The Tragedy of Britney Spears
A profile of Spears at her nadir.
A profile of Spears at her nadir.
The life of Kim Kardashian.
In spite of the boiling-hot anticipation of its release, no one had much fun making this movie.
The survivors who “have built the most effective, organized anti-rape movement since the late ’70s.”
She moved to Cape Cod to escape the glitzy Manhattan world she born into. The only witness to her murder was her 2-year-old daughter. Everyone she knew, it seemed, was a suspect.
Inside a high-profile Hollywood child custody battle.
Three years after profiling him, the author checks in with the Bieber experiment.
An interview with Barry Diller about Aereo and the past, present and future of TV.
Previously: Vanessa Grigoriadis on the Longform Podcast.
A profile of André Leon Talley.
Monica Lewinsky’s post-scandal life in New York City.
An early profile of Justin Beiber.
Inside the DIY world of synthetic drugs.
A profile of the designer.
How the pop psychedelic author helped jumpstart the modern apocalypse movement after an alleged visit from “Quetzal-coatl, a mystical bird-serpent in Mayan myths.”
How a scandal involving sex, money and a Wiccan coven brought down yogi John Friend.
A group of misfit boys from the fringes of Las Vegas form a clique. Then, with murky motives, they decide to murder one of their own and bury him in a desert pit.
An interview with Vanity Fair and Rolling Stone writer Vanessa Grigoriadis on the finer points of celebrity profiling.
How a middle-class jock from a Texas border town became La Barbie, one of the most ruthless and feared cartel leaders in Mexico.
How Anne Sinclair stuck by Dominique Strauss-Kahn.
How Frank and Jamie McCourt bought the Dodgers for “for less than the price of an oceanfront home in Southampton” and eventually became entangled in one of the most expensive divorces in California history, which laid bare their finances and confirmed what many already knew: they had bankrupted one of the most storied franchises in baseball.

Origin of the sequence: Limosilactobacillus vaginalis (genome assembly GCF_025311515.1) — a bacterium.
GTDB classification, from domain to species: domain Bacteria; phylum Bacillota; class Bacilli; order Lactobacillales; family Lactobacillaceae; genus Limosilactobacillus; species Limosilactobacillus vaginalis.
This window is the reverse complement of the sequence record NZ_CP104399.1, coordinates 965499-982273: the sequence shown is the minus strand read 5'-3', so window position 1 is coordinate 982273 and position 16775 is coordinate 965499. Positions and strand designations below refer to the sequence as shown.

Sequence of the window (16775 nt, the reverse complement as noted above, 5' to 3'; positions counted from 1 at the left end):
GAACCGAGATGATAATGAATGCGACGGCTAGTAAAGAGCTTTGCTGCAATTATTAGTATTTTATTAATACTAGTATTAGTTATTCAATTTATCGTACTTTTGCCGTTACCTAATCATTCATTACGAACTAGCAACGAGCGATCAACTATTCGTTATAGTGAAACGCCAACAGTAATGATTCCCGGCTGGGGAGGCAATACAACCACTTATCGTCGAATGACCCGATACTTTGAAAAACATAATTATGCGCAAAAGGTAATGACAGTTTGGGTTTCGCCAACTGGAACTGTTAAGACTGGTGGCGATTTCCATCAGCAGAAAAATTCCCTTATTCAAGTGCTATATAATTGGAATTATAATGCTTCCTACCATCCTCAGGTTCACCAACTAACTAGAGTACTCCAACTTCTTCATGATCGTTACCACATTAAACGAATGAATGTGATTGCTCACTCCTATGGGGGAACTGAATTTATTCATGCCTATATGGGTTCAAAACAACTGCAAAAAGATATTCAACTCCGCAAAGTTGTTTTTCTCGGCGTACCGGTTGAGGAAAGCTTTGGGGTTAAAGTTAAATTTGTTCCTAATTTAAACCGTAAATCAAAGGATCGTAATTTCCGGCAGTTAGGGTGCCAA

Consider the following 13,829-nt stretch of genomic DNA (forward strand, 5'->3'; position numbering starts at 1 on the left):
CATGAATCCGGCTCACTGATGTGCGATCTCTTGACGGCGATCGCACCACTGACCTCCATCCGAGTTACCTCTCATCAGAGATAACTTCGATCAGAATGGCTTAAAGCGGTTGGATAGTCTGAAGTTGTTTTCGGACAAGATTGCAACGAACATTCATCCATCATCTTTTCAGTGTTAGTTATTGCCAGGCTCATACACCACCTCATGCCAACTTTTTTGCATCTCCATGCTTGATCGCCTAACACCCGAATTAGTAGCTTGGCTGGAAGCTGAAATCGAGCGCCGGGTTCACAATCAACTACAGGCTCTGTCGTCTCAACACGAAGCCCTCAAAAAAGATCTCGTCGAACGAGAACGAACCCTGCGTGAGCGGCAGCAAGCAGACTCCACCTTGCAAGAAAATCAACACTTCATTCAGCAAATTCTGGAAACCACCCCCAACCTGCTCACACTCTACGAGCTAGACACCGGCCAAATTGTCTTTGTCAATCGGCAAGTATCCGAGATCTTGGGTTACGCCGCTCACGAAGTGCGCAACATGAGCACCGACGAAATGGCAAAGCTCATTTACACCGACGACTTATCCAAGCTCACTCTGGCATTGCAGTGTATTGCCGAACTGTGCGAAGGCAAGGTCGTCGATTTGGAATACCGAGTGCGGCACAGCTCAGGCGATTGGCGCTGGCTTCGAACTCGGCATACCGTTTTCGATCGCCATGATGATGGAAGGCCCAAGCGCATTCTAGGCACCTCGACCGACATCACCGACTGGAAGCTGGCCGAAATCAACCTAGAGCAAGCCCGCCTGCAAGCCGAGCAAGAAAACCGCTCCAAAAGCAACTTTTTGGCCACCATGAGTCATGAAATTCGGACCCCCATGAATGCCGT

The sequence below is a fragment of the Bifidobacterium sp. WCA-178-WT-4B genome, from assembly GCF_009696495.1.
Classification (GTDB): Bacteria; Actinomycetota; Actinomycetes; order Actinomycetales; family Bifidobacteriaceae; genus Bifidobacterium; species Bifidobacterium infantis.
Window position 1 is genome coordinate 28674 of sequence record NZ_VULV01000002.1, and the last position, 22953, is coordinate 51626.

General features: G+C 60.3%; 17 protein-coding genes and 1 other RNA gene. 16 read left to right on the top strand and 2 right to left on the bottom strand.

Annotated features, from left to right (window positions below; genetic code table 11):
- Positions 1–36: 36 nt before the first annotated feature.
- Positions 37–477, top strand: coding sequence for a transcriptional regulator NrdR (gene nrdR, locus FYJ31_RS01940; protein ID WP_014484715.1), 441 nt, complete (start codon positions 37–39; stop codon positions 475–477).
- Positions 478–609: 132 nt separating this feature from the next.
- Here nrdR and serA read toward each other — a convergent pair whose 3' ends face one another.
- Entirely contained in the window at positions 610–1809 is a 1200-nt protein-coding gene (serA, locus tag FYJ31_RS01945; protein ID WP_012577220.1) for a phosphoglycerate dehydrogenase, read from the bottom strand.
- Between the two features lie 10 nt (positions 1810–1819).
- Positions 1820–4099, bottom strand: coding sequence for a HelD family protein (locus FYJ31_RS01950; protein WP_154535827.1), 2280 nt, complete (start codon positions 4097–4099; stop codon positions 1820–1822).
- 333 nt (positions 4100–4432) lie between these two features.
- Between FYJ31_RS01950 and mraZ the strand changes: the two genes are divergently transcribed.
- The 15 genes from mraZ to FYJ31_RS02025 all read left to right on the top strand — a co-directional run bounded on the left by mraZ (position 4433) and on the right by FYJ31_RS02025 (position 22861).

In all, the McCourts reportedly took $108 million out of the team in personal distributions over five years—a sum that Molly Knight, a reporter with ESPN who has extensively covered the story, notes is eerily similar to the cash payment that she says Frank McCourt has claimed he made for the team.
A profile of Justin Timberlake:
This need to succeed, to become his generation’s multi-talented Sammy Davis Jr., is part of what makes him appealing to filmmakers. “I needed someone who could be a Frank Sinatra figure, someone who could walk into the room and command all the attention,” says David Fincher, of casting Timberlake as Sean Parker, the Facebook investor and rogue, in The Social Network. “I didn’t want someone who would just say, ‘I know how to play groovy.’ You can’t fake that stuff. That’s the problem with making movies about a rock star—actors have spent their lives auditioning and getting rejected, and rock stars haven’t.”
A profile Mark Pincus, the founder and C.E.O. of Zynga—the company that created FarmVille, CityVille, and Zynga Poker, the most popular online poker game in the world.
“If 4chan sounds trivial, that’s because it is. The site certainly doesn’t make much money…In fact, you could say that 4chan has cornered the market on the trivial on the Internet, which is no small feat (the trivial usually spreads by accident on the Web, according to no logic).”
The sordid, petty world of “gossip item” sources for the New York Post and The Daily News, and what happens when they go bad.
From Stefani Joanne Germanotta to Lady Gaga: the self-invented, manufactured, accidental, totally on-purpose creation of the world’s biggest pop star.